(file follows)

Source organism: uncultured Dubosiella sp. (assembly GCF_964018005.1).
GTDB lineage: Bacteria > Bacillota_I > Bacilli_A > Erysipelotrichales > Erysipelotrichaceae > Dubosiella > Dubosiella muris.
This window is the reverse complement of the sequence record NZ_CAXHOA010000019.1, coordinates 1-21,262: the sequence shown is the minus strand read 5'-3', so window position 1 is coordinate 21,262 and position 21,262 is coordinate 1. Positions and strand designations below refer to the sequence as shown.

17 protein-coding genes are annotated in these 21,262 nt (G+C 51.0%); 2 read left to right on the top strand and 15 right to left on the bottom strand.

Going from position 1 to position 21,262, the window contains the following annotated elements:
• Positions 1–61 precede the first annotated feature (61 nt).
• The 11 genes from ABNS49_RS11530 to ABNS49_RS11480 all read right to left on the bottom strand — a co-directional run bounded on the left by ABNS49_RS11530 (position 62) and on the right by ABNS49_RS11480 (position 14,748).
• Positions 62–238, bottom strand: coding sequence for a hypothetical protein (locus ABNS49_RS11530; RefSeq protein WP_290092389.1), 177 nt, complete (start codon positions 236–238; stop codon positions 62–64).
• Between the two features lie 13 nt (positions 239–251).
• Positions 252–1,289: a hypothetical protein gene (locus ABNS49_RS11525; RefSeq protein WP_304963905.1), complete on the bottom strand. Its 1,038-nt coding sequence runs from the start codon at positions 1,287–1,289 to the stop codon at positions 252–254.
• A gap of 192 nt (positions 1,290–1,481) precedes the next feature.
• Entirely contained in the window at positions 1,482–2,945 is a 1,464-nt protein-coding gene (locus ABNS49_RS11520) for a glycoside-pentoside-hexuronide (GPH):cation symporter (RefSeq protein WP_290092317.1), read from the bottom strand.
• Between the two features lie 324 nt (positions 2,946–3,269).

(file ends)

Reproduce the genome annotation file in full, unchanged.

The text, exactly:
Source organism: uncultured Dubosiella sp. (assembly GCF_964018005.1).
GTDB lineage: Bacteria > Bacillota_I > Bacilli_A > Erysipelotrichales > Erysipelotrichaceae > Dubosiella > Dubosiella muris.
This window is the reverse complement of the sequence record NZ_CAXHOA010000019.1, coordinates 1-21,262: the sequence shown is the minus strand read 5'-3', so window position 1 is coordinate 21,262 and position 21,262 is coordinate 1. Positions and strand designations below refer to the sequence as shown.

17 protein-coding genes are annotated in these 21,262 nt (G+C 51.0%); 2 read left to right on the top strand and 15 right to left on the bottom strand.

Going from position 1 to position 21,262, the window contains the following annotated elements:
• Positions 1–61 precede the first annotated feature (61 nt).
• The 11 genes from ABNS49_RS11530 to ABNS49_RS11480 all read right to left on the bottom strand — a co-directional run bounded on the left by ABNS49_RS11530 (position 62) and on the right by ABNS49_RS11480 (position 14,748).
• Positions 62–238, bottom strand: coding sequence for a hypothetical protein (locus ABNS49_RS11530; RefSeq protein WP_290092389.1), 177 nt, complete (start codon positions 236–238; stop codon positions 62–64).
• Between the two features lie 13 nt (positions 239–251).
• Positions 252–1,289: a hypothetical protein gene (locus ABNS49_RS11525; RefSeq protein WP_304963905.1), complete on the bottom strand. Its 1,038-nt coding sequence runs from the start codon at positions 1,287–1,289 to the stop codon at positions 252–254.
• A gap of 192 nt (positions 1,290–1,481) precedes the next feature.
• Entirely contained in the window at positions 1,482–2,945 is a 1,464-nt protein-coding gene (locus ABNS49_RS11520) for a glycoside-pentoside-hexuronide (GPH):cation symporter (RefSeq protein WP_290092317.1), read from the bottom strand.
• Between the two features lie 324 nt (positions 2,946–3,269).